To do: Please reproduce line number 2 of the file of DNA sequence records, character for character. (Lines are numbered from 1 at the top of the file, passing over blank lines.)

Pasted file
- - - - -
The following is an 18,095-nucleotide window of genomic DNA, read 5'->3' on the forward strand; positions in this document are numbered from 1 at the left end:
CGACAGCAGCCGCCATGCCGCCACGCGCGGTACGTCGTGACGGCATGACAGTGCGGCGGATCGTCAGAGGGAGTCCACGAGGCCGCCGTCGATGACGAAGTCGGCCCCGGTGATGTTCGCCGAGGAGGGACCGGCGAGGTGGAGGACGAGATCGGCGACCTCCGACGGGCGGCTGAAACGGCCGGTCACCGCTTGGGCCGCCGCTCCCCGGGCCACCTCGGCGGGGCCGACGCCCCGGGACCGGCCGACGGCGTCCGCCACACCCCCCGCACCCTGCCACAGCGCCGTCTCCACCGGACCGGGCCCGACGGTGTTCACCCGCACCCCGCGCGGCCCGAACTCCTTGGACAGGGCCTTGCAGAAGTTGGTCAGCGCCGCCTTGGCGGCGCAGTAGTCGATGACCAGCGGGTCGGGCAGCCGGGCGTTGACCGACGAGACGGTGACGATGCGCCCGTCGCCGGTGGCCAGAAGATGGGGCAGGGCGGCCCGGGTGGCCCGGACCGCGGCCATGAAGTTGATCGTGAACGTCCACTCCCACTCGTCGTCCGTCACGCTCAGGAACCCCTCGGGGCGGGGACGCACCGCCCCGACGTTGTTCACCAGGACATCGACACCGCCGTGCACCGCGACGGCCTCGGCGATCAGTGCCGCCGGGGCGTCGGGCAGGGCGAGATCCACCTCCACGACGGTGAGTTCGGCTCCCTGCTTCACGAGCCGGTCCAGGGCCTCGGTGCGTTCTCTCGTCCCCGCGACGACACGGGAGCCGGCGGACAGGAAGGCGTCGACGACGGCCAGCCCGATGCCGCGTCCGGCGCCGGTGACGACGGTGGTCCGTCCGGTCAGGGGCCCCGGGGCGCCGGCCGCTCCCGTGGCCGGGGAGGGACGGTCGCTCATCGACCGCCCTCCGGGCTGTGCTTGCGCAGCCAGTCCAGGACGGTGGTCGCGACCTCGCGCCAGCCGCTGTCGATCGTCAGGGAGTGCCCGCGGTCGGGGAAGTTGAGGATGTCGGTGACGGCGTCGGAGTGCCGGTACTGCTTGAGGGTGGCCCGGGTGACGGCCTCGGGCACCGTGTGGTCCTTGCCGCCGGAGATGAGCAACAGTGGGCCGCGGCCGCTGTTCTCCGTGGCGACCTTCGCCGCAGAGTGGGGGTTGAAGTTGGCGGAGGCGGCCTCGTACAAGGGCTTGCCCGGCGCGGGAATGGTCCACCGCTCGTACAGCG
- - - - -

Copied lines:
CGACAGCAGCCGCCATGCCGCCACGCGCGGTACGTCGTGACGGCATGACAGTGCGGCGGATCGTCAGAGGGAGTCCACGAGGCCGCCGTCGATGACGAAGTCGGCCCCGGTGATGTTCGCCGAGGAGGGACCGGCGAGGTGGAGGACGAGATCGGCGACCTCCGACGGGCGGCTGAAACGGCCGGTCACCGCTTGGGCCGCCGCTCCCCGGGCCACCTCGGCGGGGCCGACGCCCCGGGACCGGCCGACGGCGTCCGCCACACCCCCCGCACCCTGCCACAGCGCCGTCTCCACCGGACCGGGCCCGACGGTGTTCACCCGCACCCCGCGCGGCCCGAACTCCTTGGACAGGGCCTTGCAGAAGTTGGTCAGCGCCGCCTTGGCGGCGCAGTAGTCGATGACCAGCGGGTCGGGCAGCCGGGCGTTGACCGACGAGACGGTGACGATGCGCCCGTCGCCGGTGGCCAGAAGATGGGGCAGGGCGGCCCGGGTGGCCCGGACCGCGGCCATGAAGTTGATCGTGAACGTCCACTCCCACTCGTCGTCCGTCACGCTCAGGAACCCCTCGGGGCGGGGACGCACCGCCCCGACGTTGTTCACCAGGACATCGACACCGCCGTGCACCGCGACGGCCTCGGCGATCAGTGCCGCCGGGGCGTCGGGCAGGGCGAGATCCACCTCCACGACGGTGAGTTCGGCTCCCTGCTTCACGAGCCGGTCCAGGGCCTCGGTGCGTTCTCTCGTCCCCGCGACGACACGGGAGCCGGCGGACAGGAAGGCGTCGACGACGGCCAGCCCGATGCCGCGTCCGGCGCCGGTGACGACGGTGGTCCGTCCGGTCAGGGGCCCCGGGGCGCCGGCCGCTCCCGTGGCCGGGGAGGGACGGTCGCTCATCGACCGCCCTCCGGGCTGTGCTTGCGCAGCCAGTCCAGGACGGTGGTCGCGACCTCGCGCCAGCCGCTGTCGATCGTCAGGGAGTGCCCGCGGTCGGGGAAGTTGAGGATGTCGGTGACGGCGTCGGAGTGCCGGTACTGCTTGAGGGTGGCCCGGGTGACGGCCTCGGGCACCGTGTGGTCCTTGCCGCCGGAGATGAGCAACAGTGGGCCGCGGCCGCTGTTCTCCGTGGCGACCTTCGCCGCAGAGTGGGGGTTGAAGTTGGCGGAGGCGGCCTCGTACAAGGGCTTGCCCGGCGCGGGAATGGTCCACCGCTCGTACAGCG